Even with a clearly-earned right to complete confidence, it’s still possible to be nervous despite yourself. Your conscious mind may know there’s nothing to fear, but your unconscious mind may not have gotten the memo. Besides, you can have a strong conviction that you are right and still feel a lack of confidence in your ability to get others to buy into your point of view, or you may have pre-speech jitters despite your solid grasp of your material.  It’s completely natural to feel anxiety before a high-stakes meeting or big speech, and it’s just as natural to misinterpret that stress as a bad thing.

So, you may also need to get your head straight by priming your confidence level. Priming means getting yourself into the proper frame of mind to increase your felt confidence level. It prepares your unconscious mind to direct your behaviors when you speak to others, which saves you from having to spend your precious mental bandwidth thinking about your outward behavior.

This is where the psychology gets interesting. Your state of mind can influence your bodily behaviors, including posture, movement, gestures and facial expressions. But it also works in the other direction: your bodily behaviors can also influence your state of mind. Your feelings affect your actions, but your actions also affect your feelings. In fact, at any given moment, you are subconsciously reading your own body language to infer how you feel!

So, there are two general ways to boost your confidence before the meeting. You can prime your mind by changing your body, and you can prime your body by changing your mind.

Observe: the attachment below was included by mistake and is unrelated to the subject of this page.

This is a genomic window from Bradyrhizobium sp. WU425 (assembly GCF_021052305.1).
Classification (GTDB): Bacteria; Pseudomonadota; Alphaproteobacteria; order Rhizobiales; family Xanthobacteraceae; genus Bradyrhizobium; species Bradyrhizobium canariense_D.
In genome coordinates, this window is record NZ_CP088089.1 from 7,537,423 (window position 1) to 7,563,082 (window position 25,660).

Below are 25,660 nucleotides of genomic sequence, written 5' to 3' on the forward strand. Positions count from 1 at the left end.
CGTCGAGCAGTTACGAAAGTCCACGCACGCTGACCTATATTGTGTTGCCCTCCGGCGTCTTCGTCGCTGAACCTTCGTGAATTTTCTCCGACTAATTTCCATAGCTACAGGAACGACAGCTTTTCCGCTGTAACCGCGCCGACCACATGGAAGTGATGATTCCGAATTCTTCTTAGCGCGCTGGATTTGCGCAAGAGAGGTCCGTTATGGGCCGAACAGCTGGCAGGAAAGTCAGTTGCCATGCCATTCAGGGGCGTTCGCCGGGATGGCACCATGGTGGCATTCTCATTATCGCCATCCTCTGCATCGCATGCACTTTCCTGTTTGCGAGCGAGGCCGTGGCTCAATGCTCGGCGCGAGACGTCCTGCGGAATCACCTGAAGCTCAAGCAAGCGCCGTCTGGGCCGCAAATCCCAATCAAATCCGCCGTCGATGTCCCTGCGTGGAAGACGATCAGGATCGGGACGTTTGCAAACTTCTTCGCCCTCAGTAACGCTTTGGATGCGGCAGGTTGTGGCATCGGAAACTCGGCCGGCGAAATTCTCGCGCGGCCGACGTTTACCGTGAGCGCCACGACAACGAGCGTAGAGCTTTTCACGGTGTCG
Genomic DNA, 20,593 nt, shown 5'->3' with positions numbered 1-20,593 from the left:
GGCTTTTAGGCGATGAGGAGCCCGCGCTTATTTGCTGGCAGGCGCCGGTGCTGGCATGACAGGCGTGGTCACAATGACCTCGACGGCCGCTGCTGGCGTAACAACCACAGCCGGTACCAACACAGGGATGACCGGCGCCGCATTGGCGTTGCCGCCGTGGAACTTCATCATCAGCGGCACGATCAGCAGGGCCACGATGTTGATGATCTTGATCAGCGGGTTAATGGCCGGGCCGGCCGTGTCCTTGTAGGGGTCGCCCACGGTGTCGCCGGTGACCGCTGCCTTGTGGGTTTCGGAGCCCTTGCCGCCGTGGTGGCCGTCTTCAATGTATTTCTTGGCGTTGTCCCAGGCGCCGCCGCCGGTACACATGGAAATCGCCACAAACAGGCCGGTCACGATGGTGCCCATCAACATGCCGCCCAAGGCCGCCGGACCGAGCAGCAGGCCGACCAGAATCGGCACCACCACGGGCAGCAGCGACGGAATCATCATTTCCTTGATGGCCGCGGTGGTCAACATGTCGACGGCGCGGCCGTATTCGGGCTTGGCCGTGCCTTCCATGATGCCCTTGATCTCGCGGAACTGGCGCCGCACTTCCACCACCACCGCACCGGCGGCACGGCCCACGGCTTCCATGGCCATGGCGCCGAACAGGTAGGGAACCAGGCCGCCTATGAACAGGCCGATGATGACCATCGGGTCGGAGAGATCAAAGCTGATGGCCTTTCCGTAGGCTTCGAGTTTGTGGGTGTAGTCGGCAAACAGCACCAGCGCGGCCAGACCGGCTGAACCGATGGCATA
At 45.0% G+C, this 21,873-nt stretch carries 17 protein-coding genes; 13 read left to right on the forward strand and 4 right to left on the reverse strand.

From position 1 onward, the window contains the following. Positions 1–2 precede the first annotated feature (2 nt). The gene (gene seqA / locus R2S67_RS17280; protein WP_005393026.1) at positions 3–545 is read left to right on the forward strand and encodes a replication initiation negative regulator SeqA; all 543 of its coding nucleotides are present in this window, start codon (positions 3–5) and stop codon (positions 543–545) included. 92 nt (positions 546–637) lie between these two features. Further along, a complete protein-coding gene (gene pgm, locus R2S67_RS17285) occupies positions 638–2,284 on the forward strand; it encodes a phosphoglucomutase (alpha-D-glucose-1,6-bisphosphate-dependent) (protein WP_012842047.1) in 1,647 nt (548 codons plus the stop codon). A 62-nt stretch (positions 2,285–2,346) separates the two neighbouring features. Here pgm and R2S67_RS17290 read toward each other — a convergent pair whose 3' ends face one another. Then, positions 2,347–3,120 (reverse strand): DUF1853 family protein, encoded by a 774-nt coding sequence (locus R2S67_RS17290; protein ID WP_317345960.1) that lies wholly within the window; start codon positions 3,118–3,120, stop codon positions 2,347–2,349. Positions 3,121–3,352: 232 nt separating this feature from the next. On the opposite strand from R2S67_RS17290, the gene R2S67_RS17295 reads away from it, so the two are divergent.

Changing your body. It’s called embodied cognition: your mind takes cues from your body to help it decide how you are feeling. For example, studies have shown that simply clenching a pencil in your teeth, so that your lips are forced upwards, can make cartoons seem funnier.[1]

More importantly, acting confidently, such as taking up space and adopting “power poses”, can make you feel more confident. Doing this before your important talk boosts your confidence and actually carries over into the actual situation. Amy Cuddy and her colleagues found that the mere act of adopting a power pose for just two minutes raised testosterone levels and depressed cortisol in their test subjects. The former is associated with dominance and power and the latter is associated with stress.

They also found in a different study that subjects who adopted power poses before mock interviews were rated more highly and were more likely to be “offered the job” than those who put themselves in a closed, low power position.[2] The subtle part of the study is that there were no observable differences in behavior between the two groups during the interviews – but somehow they projected a more confident and assertive demeanor which translated to more credibility.